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Reader Tom S. wrote that,

“It wasn’t about politics or war; it WAS a land use decision. The residents didn’t want that land use in their neighborhood. Just like residents of North Park want smoke shops to go away; just like residents of Point Loma object to the girly bars on Midway.”

Response: If residents of a community do not want a certain type of land use, they can ask their elected official to help them change the use, depending on that jurisdiction’s general plan. It was decided by elected officials in the city of San Diego that “smoke shops” and “girlie bars” were not in the best interests of the health, safety, or welfare of the residents (and their children) of those areas. Those were policy decisions, not land-use decisions. The reason the policy decisions were made is that the existing or proposed use did, in fact, fit within the existing land use guidelines. Therefore, if what is being suggested is a policy debate by the Board of Supervisors considering whether they, on behalf of all San Diego County residents, wish to bar Blackwater from locating here, fine. Please call your Supervisor. 

However, unless that policy debate occurs, one thing remains the same regardless of your histrionics. Whether to approve Blackwater’s proposed training facility is a land use decision that will be made by the Board of Supervisors 

Reader Omni-Potent wrote that it

“is Potrero’s decision (whether the Blackwater project moves forward), and they decided.”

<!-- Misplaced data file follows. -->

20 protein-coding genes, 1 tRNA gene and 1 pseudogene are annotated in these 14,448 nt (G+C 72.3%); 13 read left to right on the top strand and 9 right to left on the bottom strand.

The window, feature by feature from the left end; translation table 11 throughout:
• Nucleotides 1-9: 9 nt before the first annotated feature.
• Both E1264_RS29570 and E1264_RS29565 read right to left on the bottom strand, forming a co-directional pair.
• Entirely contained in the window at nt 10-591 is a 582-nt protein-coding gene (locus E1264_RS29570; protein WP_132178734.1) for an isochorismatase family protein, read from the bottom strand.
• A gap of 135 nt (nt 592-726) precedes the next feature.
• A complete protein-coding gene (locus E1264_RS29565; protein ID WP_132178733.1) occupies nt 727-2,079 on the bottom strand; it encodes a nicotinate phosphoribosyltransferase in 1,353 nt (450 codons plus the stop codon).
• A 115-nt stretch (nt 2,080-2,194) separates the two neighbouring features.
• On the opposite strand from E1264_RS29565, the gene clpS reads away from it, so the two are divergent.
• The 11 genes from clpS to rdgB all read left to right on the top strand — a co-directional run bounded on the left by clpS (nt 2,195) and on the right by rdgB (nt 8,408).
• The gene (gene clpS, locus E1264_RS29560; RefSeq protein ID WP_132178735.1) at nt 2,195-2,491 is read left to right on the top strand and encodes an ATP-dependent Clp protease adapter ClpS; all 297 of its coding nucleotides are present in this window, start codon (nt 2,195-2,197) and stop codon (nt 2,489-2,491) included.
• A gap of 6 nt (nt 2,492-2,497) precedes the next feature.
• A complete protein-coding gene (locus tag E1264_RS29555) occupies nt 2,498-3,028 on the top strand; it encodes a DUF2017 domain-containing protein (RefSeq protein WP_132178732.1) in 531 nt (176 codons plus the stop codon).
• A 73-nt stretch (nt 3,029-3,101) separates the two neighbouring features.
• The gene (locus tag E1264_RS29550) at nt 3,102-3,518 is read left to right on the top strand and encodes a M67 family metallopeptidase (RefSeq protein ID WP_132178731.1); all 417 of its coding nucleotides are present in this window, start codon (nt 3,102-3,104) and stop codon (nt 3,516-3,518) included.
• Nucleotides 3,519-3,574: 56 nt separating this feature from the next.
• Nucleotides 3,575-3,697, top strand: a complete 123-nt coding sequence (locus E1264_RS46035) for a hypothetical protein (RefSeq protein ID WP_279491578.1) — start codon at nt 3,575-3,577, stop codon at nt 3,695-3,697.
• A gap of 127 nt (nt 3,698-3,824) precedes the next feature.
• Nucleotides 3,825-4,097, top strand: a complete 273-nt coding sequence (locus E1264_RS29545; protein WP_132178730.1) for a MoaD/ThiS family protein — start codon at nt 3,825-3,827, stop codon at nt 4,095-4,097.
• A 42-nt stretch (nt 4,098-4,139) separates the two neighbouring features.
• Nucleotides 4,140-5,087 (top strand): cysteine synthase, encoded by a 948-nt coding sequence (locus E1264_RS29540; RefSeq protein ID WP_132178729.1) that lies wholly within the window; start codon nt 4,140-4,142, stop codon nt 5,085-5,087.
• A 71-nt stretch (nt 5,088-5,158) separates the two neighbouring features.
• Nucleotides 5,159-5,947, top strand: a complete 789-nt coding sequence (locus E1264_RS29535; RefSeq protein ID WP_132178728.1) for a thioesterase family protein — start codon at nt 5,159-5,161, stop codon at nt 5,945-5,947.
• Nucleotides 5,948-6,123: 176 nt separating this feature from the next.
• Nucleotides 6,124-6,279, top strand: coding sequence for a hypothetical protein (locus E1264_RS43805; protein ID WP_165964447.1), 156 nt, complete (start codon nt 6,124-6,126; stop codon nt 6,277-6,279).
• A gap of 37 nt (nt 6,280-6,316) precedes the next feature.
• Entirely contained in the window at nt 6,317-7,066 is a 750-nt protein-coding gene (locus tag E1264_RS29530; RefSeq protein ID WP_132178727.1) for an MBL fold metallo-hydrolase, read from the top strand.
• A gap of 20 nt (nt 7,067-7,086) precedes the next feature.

Response: On the contrary, individuals not living in Potrero were the folks who organized and conducted the smear campaign that resulted in the recall of planning group members who were simply trying to do their job. Further, planning group recommendations are advisory only. The final decision as to the disposition of the project lies 100 percent with the County Board of Supervisors.

Finally, Reader Steve K asked the single salient land use question when he said,

“who would think that a change from agricultural to military base is an appropriate use for our county’s back country?”

Response:  Blackwater has submitted an application to the County for a Major Use Permit and have applied for a rezone — not to change the base zone but to remove the Special “A” designator and the agricultural preserve. It’s also important to note that the property is not under a Williamson Contract, and contrary to misinformation, none of our proposed development is in the Cleveland National forest. 

Obviously, Blackwater believes that a training campus of 145 acres of an 824 acre parcel, with berms and buffers, and which will preserve the remaining acreage, of natural habitat, species, and open space, at a location that is now being used as a chicken and cattle ranch, believe that it is an appropriate change of use. Ultimately, however, as I’ve said, the final decision lies with the County Board of Supervisors.

I would like to discuss this further, but none of those who made the other 24 comments either read the first paragraph of my piece in which I made it clear that my comments would be based only on our land use project in Potrero, or chose to ignore it and instead used this opportunity to deface VOSD’s website with baseless, uninformed, and/or ignorant graffiti.

I thank VOSD and the three people who read and understood the first few words of my piece.

— BRIAN BONFIGLIO

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